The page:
Australian Weather Calendar: October 2020

October photograph by Lyndal Curtis

The icing on the cake

An award-winning political journalist for over 30 years, Lyndal Curtis knows what it's like to be at the top of her game. These days however, Lyndal prefers a less hectic pace of life—choosing to swap her notebook for a camera, and taking the time to capture the beauty of the world around her. 'Photography is my passion, it's what feeds my soul,' Lyndal says. 'When I was at school I applied for both photography and journalism. Journalism won out and I put my camera down for a long time, but when I was on long-service leave I picked it up again, and haven't looked back.' Now running her own photography business, this high achiever makes the most of every day, squeezing in a quick photography session while juggling the demands of work and family life. 'I'm a five-minute photographer, in between work and looking after children. On this particular morning I'd dropped the kids at school, and then headed out to the Jerrabomberra Wetlands. It was winter and freezing cold, but sunny and clear, and there was frost everywhere. There were a couple of crazy joggers and cyclists, and me in a big coat with my camera in hand.' Lyndal said she'd never seen the frost there before, but now looks forward to frosty mornings because 'the ice makes such interesting patterns'. She says she finds winter in Canberra beautiful, and is also 'a sucker for sunrises and sunsets' in the capital. While Lyndal's journalism career is currently on ice, she's found another calling behind the lens—with this picture in the 2020 Australian Weather Calendar the icing on the cake.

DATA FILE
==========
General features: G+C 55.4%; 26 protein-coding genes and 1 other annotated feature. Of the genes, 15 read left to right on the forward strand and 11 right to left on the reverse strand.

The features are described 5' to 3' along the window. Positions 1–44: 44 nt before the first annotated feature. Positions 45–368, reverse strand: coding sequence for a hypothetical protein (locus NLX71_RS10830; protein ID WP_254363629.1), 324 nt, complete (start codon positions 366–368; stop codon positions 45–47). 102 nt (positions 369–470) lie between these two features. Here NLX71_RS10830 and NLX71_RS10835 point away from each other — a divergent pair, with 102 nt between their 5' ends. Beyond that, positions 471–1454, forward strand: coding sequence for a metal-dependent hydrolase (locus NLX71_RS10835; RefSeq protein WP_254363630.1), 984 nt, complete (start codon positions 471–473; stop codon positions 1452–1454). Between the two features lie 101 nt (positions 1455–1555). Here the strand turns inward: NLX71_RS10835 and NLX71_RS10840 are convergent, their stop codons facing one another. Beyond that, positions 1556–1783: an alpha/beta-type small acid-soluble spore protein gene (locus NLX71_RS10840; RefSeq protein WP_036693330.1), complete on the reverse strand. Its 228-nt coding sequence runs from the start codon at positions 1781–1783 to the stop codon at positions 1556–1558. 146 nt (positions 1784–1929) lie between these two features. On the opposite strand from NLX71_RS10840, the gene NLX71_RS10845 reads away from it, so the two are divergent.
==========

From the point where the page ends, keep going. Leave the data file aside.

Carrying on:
The science

Frost is a deposit of soft white ice crystals or frozen dewdrops, formed when the surface temperature falls below freezing point. Frost formation is affected by factors including cloud coverage, humidity, surface winds, topography and location. In Australia, frost is more likely to form under a clear sky, with low humidity and light surface winds. Clouds act as a ‘blanket’ that helps prevent daytime warmth from escaping into space during the night, whereas clear skies mean the heat is free to escape, allowing for lower overnight temperatures. Windy conditions stir up cooler air near the ground, mixing it with the warmer air just above it, slowing cooling at the ground. When it's humid, meaning there's moisture in the air, and water changes from vapour to liquid, small amounts of (latent) heat are released, which also slows the rate of cooling.